Oncologists are supposed to treat cancer patients. But some have decided instead to set themselves up as judges of what patients' lives are worth.
This type of bean-counting ought to be abhorrent to anyone who calls himself a physician.
A recent article in JAMA Oncology is emblematic of this strain of thinking. The piece employs a "value framework" endorsed by the American Society of Clinical Oncologists to determine what a new drug "should" cost. Once approved by the FDA, the drug in question, necitumumab, will be the first of its kind to treat stage IV squamous non-small-cell lung cancer.
The lead author of the article, Daniel Goldstein, noted that adding necitumumab to the standard combination of drugs for such patients "only" adds about two months to patients' life, on average. As a result, he calculates, necitumumab should cost $600 a month.
Put another way, Goldstein believes that each extra day of life is worth, at most, $20. About the same price as a new toaster.
Goldstein's morbid conclusion demonstrates the callousness of ASCO's value framework, which seeks to derive "appropriate" drug prices from their average effect on longevity. In the process, the framework marginalizes the value of life.
Goldstein notes that "[t]here is a desperate need to find appropriate prices for new treatments while maintaining incentives to drive game-changing innovations." Yet his approach would whittle away payments for the hardest to treat cancers and for patients who have had no real advances in care for decades.
Necitumumab is not just another drug. As Nick Thatcher, the lead investigator for the necitumumab clinical trials, observed: "I think it's important to remember we're dealing with squamous cell lung cancer," which has proved notoriously difficult to treat. "It's the first time," he notes, "that we've seen benefit in this group of patients over the last 20 or 25 years." In that context, demonstrating any effectiveness at all counts as a breakthrough.
History indicates that more profound breakthroughs will follow, as researchers build on each incremental advance. The first anti-AIDS treatments added "only" two months of life in 1987. By 2006, a combination of new drugs—tailored to the particular biology of the patients—added 15 years of life. The value framework doesn't account for increasing medical progress over time.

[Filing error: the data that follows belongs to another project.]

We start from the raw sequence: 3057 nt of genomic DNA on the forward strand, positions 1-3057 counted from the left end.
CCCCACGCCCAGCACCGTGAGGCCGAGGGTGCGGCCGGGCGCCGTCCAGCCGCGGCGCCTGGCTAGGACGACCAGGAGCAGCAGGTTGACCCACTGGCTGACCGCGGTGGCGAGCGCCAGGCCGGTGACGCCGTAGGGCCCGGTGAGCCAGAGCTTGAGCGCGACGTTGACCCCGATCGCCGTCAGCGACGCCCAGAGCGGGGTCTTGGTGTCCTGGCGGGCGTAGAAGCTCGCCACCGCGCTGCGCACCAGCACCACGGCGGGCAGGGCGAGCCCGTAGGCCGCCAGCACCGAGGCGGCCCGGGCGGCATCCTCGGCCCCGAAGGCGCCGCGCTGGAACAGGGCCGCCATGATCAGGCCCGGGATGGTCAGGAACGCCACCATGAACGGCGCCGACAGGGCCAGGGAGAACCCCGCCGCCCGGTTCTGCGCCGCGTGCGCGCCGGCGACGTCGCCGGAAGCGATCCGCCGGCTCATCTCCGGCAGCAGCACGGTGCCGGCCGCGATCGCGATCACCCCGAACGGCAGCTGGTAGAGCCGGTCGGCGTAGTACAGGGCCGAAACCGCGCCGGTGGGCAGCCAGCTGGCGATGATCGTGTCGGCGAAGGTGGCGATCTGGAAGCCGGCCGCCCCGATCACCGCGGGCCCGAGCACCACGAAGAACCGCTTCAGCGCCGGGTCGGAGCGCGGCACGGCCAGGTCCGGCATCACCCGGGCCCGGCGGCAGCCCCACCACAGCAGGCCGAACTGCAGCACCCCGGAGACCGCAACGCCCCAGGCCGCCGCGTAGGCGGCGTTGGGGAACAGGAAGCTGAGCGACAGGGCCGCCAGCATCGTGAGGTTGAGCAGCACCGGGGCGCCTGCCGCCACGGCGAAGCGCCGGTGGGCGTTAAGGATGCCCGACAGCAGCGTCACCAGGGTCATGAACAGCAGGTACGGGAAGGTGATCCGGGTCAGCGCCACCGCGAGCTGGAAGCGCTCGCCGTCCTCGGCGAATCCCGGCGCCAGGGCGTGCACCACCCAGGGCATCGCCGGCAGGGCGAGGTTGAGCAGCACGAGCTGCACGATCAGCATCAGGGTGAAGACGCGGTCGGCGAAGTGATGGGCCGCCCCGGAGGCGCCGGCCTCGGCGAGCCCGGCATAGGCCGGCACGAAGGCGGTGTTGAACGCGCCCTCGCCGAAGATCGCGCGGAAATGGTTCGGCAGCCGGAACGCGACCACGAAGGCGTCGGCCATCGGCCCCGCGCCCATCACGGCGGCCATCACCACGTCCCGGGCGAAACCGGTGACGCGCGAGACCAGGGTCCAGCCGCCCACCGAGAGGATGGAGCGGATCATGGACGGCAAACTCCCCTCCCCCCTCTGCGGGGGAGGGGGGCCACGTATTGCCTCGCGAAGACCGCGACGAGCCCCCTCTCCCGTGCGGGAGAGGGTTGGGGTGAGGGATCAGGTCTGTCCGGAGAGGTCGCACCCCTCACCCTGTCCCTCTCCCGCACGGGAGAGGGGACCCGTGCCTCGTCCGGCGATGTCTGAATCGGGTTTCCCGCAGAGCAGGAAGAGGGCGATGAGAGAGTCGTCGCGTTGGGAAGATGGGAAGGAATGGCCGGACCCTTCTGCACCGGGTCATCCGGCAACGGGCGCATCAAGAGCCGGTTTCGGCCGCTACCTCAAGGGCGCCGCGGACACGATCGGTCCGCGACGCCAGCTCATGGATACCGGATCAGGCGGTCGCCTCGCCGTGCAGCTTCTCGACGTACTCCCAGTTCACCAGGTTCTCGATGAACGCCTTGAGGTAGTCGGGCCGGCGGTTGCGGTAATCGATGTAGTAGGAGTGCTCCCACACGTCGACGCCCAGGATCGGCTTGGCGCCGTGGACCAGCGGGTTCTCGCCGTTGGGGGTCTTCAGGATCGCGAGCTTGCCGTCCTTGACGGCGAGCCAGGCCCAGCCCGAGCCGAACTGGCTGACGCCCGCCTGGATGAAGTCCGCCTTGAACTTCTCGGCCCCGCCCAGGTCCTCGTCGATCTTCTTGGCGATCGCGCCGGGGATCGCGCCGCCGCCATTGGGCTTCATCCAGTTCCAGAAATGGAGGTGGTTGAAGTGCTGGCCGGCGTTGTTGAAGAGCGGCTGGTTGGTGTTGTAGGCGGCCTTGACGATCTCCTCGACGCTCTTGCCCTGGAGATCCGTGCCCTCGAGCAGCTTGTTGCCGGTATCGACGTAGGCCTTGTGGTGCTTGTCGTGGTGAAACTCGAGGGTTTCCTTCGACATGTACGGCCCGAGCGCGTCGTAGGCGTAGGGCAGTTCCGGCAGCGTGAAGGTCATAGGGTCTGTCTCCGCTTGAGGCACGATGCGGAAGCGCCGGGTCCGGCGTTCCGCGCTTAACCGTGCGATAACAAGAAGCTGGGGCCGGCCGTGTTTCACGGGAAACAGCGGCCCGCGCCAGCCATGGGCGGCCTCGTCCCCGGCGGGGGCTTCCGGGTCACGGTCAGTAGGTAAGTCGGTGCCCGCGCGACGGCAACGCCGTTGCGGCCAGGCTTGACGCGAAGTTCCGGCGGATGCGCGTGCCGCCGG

Moreover, the value framework does not measure the value of living longer from the patient perspective. The five-year survival rate for those diagnosed with this form and stage of lung cancer is 1 percent. Isn't every extra day with loved ones—and beating cancer—worth more than $20?
Goldstein's conclusion—that many oncology drugs in clinical practice in the United States would fare poorly in cost-effectiveness analyses—could be applied to lung cancer treatment prices as a whole.
Since 1973, the average survival generated by any type of chemotherapy is 1.7 months. The average cost of treating lung cancer patients in the last year of life is $94,000. Drugs are about 20 percent of that spending. Why not let people die 1.7 months sooner and save the money?
When insurance companies try to control costs by restricting access to treatments, they are rightly lambasted for it. Doctors who seek to determine which drugs are worth paying for are no better.
We would not countenance paying more to extend the life of a rich man than a poor one, whatever the difference in their economic "value." Nor would we deem the life of a mother of five more worth saving than that of a childless woman, without a family to mourn her passing. But it is no more acceptable to average the social value of their lives in deciding whether it's worth it to treat them.
A cynic, it is said, knows the price of everything and the value of nothing. By this measure, ASCO's framework is cynical in the extreme. The only framework worth defending is one that says life is too precious to put a price on it.